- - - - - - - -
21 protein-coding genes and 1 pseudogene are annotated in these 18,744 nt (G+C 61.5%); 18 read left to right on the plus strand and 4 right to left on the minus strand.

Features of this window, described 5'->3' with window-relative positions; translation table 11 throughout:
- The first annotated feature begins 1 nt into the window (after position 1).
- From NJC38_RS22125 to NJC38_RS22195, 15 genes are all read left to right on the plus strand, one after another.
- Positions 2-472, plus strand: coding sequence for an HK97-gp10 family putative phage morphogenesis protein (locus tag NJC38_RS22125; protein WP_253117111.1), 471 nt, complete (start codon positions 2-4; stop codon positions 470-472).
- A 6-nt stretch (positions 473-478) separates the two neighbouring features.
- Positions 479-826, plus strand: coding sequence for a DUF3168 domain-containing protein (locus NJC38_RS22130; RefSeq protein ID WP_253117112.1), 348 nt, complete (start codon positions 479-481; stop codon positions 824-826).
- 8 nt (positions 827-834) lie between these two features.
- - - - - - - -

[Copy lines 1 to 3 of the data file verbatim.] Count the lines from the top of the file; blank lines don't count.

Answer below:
21 protein-coding genes and 1 pseudogene are annotated in these 18,744 nt (G+C 61.5%); 18 read left to right on the plus strand and 4 right to left on the minus strand.

Features of this window, described 5'->3' with window-relative positions; translation table 11 throughout:
- The first annotated feature begins 1 nt into the window (after position 1).